Dust settled on my jacket while I waited for the Mexicans in the rocks on either side of the pass to put away their rifles. They thought I couldn’t see them, and I couldn’t. That didn’t stop me from knowing they were there, rifles trained on me, sweat on their brows, finger twitching with fear on the trigger, one false move away from oblivion. My horse swayed and stepped uneasily beneath me. He sensed that something was wrong, but how could I convince him that 6 untrained Mexican farm boys hiding in the rocks with second-hand rifles pointed at me were no match? He would just have to wait until the smoke cleared. Or the paunchy middle aged man who seemed to be their leader came to his senses and called off his boys. I didn’t mind spilling some blood that day, but it would slow me down and I needed to be on my way. Someone was expecting me, and she wouldn’t take kindly to being made to wait. Men had died for less.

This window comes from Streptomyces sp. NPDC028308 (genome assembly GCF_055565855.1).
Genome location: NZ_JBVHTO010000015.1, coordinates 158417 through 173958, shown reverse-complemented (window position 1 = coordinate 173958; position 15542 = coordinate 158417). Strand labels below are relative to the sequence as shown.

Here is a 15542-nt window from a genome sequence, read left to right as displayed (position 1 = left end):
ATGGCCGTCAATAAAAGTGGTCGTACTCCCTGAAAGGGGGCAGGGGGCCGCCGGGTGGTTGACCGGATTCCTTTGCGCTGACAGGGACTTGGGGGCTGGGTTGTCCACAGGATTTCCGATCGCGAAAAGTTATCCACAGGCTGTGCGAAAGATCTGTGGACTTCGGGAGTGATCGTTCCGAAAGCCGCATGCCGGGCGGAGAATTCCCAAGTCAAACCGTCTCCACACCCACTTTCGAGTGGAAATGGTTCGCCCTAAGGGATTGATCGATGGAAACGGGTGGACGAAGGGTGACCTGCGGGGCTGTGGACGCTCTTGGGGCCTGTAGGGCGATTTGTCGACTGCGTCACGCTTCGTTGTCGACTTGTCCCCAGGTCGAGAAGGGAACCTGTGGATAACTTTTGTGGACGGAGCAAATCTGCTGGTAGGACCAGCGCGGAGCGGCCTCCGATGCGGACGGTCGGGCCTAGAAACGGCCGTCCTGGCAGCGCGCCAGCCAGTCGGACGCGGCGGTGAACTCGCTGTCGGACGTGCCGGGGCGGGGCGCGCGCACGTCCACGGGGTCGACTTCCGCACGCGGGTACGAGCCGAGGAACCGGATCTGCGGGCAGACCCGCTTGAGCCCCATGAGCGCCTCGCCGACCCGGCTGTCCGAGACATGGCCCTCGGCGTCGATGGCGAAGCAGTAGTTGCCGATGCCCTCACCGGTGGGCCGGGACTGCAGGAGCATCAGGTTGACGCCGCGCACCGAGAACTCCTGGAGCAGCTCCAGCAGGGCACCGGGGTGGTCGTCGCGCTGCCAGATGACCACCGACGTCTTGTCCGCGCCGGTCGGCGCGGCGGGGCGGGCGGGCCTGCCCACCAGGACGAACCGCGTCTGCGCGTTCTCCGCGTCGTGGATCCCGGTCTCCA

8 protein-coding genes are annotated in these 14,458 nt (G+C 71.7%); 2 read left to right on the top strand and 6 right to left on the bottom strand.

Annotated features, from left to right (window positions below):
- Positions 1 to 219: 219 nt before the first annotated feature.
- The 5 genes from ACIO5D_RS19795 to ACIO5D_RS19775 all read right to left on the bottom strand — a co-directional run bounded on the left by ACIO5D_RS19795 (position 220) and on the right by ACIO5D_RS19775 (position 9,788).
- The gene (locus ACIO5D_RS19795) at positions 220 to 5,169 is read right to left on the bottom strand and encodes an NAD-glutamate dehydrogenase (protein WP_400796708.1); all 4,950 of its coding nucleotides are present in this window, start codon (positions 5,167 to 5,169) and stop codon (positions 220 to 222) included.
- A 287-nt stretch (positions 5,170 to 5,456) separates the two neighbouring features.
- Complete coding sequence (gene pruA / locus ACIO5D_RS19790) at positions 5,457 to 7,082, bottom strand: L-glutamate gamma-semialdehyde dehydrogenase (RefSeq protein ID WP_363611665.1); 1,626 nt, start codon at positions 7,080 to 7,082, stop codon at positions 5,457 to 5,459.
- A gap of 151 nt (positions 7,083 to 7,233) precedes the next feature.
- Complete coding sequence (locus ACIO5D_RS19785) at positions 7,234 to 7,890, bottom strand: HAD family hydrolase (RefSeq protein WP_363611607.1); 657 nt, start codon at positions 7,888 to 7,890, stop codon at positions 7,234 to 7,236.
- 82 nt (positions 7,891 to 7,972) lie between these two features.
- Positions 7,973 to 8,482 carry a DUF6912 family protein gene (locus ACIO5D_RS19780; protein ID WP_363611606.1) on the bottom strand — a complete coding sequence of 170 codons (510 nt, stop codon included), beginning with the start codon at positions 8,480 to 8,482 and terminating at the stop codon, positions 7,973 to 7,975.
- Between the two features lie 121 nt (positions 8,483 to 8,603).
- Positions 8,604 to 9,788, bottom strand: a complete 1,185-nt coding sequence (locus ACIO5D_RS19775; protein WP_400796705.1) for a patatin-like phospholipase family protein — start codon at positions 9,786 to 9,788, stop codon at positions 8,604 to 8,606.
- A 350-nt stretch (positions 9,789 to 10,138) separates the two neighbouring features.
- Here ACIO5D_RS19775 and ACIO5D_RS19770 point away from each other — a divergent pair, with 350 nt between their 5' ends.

My hands held the reins, my rifle strapped to the side of the horse, my pistols in their belt. None of them were loaded. No need to carry the extra weight. Read more